Free Money for College Savings
March 04, 2011
There are a variety of national, state and local programs that encourage families to save for college by providing families with free money. There are two main types of such programs:
1. Birthday Present. Such programs provide contributions of $100 to $1,000 as seed money in the college savings plan when the parents open a new 529 college savings plan before the child’s first birthday. These programs usually do not have income restrictions.
2. Matching Grants. Such programs match contributions by low and moderate income families to their children’s 529 college savings plans.
In addition, about three dozen states have a state income tax deduction for contributions to the state’s 529 college savings plan.
Generally, either the account owner or the beneficiary must be a state resident to qualify for the matching grant program. The match must be used for qualified higher education expenses or it will be forfeited. The match will also be forfeited if the beneficiary is changed. Families must apply annually to receive a match.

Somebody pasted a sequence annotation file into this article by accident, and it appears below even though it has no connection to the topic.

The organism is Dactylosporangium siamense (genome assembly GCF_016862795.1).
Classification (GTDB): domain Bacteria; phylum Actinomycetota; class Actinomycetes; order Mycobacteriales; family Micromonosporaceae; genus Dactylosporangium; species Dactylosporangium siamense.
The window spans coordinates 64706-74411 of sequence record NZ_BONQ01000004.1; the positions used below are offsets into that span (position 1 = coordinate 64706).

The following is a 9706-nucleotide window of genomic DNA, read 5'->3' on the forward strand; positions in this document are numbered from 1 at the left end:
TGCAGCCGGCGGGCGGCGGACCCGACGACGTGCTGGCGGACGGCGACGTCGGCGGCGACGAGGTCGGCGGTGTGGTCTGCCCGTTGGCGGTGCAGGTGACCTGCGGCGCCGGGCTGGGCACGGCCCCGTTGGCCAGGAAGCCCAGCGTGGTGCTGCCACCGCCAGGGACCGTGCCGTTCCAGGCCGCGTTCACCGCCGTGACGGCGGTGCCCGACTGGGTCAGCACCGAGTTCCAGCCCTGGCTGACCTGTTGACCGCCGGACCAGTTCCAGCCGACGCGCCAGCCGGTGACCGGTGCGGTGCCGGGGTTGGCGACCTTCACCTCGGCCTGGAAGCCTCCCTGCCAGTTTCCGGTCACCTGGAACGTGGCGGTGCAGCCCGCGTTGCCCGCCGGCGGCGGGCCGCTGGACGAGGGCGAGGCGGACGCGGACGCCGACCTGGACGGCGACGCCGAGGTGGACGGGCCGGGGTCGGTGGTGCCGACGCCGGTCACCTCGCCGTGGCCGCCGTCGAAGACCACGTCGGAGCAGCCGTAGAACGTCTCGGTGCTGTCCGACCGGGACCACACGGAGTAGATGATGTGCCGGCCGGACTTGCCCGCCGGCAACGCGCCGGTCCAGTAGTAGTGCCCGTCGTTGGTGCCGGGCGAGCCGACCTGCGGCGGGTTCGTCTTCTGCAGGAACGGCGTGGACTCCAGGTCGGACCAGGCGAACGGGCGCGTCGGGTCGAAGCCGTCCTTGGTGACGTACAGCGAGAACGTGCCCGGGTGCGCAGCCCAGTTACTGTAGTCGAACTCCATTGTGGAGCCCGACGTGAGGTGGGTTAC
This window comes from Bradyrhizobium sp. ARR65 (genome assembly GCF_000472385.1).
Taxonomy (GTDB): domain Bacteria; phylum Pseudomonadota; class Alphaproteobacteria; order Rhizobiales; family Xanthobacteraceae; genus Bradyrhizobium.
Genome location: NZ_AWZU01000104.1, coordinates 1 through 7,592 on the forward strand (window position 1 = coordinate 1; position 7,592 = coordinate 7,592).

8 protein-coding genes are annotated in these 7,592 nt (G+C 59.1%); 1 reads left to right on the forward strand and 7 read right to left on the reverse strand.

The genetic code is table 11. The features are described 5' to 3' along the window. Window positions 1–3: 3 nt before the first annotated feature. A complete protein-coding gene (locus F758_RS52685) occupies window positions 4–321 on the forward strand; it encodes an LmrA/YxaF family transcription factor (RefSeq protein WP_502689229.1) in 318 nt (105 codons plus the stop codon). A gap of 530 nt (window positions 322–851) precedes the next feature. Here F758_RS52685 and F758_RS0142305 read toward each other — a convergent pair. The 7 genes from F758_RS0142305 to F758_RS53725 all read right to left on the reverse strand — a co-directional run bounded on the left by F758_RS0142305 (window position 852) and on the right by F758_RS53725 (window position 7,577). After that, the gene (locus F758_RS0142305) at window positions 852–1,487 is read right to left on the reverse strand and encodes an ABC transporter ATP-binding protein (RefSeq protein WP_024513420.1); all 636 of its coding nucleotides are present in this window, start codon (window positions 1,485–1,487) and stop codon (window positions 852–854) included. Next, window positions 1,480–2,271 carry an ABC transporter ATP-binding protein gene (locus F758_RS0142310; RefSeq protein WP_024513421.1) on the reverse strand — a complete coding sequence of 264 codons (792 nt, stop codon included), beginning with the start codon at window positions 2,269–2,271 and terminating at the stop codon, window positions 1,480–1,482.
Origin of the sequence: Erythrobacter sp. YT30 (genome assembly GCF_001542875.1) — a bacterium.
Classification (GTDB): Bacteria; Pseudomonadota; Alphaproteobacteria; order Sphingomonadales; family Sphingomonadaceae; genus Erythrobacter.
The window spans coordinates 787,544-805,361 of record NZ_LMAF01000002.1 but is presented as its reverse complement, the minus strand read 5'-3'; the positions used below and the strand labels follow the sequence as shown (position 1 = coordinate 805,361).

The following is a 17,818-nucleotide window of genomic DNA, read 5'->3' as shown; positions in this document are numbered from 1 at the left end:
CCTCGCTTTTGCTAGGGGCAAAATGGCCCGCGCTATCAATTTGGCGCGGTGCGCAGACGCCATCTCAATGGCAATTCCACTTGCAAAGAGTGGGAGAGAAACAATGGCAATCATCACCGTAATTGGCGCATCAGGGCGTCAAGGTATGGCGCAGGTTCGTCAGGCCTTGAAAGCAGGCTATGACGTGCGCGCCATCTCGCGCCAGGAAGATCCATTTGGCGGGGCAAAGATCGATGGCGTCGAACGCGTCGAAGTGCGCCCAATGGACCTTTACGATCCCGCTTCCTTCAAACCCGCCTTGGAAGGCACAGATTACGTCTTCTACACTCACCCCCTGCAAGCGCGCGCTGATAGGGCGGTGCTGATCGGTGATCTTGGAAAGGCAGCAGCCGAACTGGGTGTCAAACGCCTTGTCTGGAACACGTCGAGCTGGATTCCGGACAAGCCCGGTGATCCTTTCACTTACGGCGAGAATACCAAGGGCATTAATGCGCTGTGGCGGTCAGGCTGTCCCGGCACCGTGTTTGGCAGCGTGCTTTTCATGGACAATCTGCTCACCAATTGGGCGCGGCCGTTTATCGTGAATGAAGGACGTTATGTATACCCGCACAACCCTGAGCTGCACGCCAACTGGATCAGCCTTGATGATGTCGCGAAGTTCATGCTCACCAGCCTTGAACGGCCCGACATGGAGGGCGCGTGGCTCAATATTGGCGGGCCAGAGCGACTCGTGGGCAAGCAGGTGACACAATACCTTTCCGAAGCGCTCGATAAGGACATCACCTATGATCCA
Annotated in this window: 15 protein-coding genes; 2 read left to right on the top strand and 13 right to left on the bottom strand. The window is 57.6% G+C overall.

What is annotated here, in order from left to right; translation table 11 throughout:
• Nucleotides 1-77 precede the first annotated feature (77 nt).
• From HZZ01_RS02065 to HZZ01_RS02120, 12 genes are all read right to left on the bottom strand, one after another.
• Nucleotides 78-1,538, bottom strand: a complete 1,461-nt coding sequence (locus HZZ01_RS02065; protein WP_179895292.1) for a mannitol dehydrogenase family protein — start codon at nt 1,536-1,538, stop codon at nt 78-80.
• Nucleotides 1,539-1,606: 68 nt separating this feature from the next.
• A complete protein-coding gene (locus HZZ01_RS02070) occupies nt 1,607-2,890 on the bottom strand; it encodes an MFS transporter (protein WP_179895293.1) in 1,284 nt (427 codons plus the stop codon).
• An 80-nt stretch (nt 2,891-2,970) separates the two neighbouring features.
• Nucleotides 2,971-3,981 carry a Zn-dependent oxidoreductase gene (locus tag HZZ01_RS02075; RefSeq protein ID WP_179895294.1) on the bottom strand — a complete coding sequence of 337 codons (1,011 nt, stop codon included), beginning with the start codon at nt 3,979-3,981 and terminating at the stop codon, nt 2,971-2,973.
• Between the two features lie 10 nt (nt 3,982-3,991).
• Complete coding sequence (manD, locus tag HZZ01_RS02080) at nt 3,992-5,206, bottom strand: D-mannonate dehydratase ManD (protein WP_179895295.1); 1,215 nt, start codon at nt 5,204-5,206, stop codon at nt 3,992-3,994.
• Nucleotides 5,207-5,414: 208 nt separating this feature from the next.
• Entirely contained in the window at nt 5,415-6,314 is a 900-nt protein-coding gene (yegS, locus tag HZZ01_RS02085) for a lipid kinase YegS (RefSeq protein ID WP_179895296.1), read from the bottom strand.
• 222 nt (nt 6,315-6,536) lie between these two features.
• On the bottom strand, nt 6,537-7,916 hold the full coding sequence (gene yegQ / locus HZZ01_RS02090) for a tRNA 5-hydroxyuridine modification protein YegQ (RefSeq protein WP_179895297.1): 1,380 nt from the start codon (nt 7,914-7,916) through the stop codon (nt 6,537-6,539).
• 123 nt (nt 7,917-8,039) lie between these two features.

For more information on this topic, see the College Savings Initiative, a joint project of the New America Foundation and the Center for Social Development.
Individual Development Accounts
Individual Development Accounts (IDA) are special savings accounts that help low and moderate income families save by matching their contributions. They are typically operated as partnerships between local non-profit organizations and local banks. There are more than 500 IDA programs in the US, each with different criteria. The Corporation for Enterprise Development (CFED) maintains a directory of IDA programs. Most IDA programs are designed to help low and moderate income families save for college or job training, purchase a first home or start a small business. On average, about a fifth of IDA program funds are used by participants to pay for education. IDA program participants are twice as likely to enroll in college. Typically the IDA programs will match contributions dollar for dollar up to an annual limit for one to three years. Some will match contributions at a $2 for $1 or $3 for $1 rate. The IDA programs provide (and require) the participants to receive free financial literacy training. The US Department of Health and Human Services (HHS) is the largest funder of IDA programs through Assets for Independence (AFI). These programs receive up to $2,000 in federal matching funds per participant, without affecting SSI benefits. Participants in AFI-funded programs must be eligible for TANF or EITC or have income below 200% of the poverty line.
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